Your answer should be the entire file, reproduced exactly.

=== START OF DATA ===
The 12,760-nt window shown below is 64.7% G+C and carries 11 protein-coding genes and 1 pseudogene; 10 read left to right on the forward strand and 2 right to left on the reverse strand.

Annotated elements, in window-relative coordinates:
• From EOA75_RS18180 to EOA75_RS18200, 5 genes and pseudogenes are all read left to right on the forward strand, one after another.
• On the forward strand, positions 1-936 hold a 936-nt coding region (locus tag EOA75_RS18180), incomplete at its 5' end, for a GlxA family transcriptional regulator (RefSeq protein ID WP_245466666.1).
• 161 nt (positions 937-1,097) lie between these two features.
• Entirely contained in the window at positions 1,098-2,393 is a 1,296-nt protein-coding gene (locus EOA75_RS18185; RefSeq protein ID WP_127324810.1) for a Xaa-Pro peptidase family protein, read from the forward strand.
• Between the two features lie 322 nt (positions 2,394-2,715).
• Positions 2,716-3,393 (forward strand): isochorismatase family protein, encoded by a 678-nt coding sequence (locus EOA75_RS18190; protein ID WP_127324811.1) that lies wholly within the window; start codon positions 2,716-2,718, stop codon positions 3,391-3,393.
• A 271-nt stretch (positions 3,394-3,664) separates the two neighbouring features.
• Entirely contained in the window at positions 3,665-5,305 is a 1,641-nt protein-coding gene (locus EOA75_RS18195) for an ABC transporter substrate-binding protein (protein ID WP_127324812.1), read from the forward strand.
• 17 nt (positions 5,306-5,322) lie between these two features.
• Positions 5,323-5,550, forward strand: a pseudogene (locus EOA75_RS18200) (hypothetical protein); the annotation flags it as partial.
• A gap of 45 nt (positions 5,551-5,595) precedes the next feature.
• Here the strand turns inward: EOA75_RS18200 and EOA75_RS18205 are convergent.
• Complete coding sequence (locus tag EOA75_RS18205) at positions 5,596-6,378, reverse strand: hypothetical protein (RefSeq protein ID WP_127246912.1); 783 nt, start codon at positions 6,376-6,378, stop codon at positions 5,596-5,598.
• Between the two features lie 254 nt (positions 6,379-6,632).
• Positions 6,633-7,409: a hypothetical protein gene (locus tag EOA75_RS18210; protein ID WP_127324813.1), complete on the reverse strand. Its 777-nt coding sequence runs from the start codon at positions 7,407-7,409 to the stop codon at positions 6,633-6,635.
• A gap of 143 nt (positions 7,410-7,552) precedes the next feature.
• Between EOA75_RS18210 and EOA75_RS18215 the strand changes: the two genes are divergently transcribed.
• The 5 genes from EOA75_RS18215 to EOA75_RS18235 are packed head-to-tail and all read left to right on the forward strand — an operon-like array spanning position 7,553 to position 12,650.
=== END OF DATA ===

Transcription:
The 12,760-nt window shown below is 64.7% G+C and carries 11 protein-coding genes and 1 pseudogene; 10 read left to right on the forward strand and 2 right to left on the reverse strand.

Annotated elements, in window-relative coordinates:
• From EOA75_RS18180 to EOA75_RS18200, 5 genes and pseudogenes are all read left to right on the forward strand, one after another.
• On the forward strand, positions 1-936 hold a 936-nt coding region (locus tag EOA75_RS18180), incomplete at its 5' end, for a GlxA family transcriptional regulator (RefSeq protein ID WP_245466666.1).
• 161 nt (positions 937-1,097) lie between these two features.
• Entirely contained in the window at positions 1,098-2,393 is a 1,296-nt protein-coding gene (locus EOA75_RS18185; RefSeq protein ID WP_127324810.1) for a Xaa-Pro peptidase family protein, read from the forward strand.
• Between the two features lie 322 nt (positions 2,394-2,715).
• Positions 2,716-3,393 (forward strand): isochorismatase family protein, encoded by a 678-nt coding sequence (locus EOA75_RS18190; protein ID WP_127324811.1) that lies wholly within the window; start codon positions 2,716-2,718, stop codon positions 3,391-3,393.
• A 271-nt stretch (positions 3,394-3,664) separates the two neighbouring features.
• Entirely contained in the window at positions 3,665-5,305 is a 1,641-nt protein-coding gene (locus EOA75_RS18195) for an ABC transporter substrate-binding protein (protein ID WP_127324812.1), read from the forward strand.
• 17 nt (positions 5,306-5,322) lie between these two features.
• Positions 5,323-5,550, forward strand: a pseudogene (locus EOA75_RS18200) (hypothetical protein); the annotation flags it as partial.
• A gap of 45 nt (positions 5,551-5,595) precedes the next feature.
• Here the strand turns inward: EOA75_RS18200 and EOA75_RS18205 are convergent.
• Complete coding sequence (locus tag EOA75_RS18205) at positions 5,596-6,378, reverse strand: hypothetical protein (RefSeq protein ID WP_127246912.1); 783 nt, start codon at positions 6,376-6,378, stop codon at positions 5,596-5,598.
• Between the two features lie 254 nt (positions 6,379-6,632).
• Positions 6,633-7,409: a hypothetical protein gene (locus tag EOA75_RS18210; protein ID WP_127324813.1), complete on the reverse strand. Its 777-nt coding sequence runs from the start codon at positions 7,407-7,409 to the stop codon at positions 6,633-6,635.
• A gap of 143 nt (positions 7,410-7,552) precedes the next feature.
• Between EOA75_RS18210 and EOA75_RS18215 the strand changes: the two genes are divergently transcribed.
• The 5 genes from EOA75_RS18215 to EOA75_RS18235 are packed head-to-tail and all read left to right on the forward strand — an operon-like array spanning position 7,553 to position 12,650.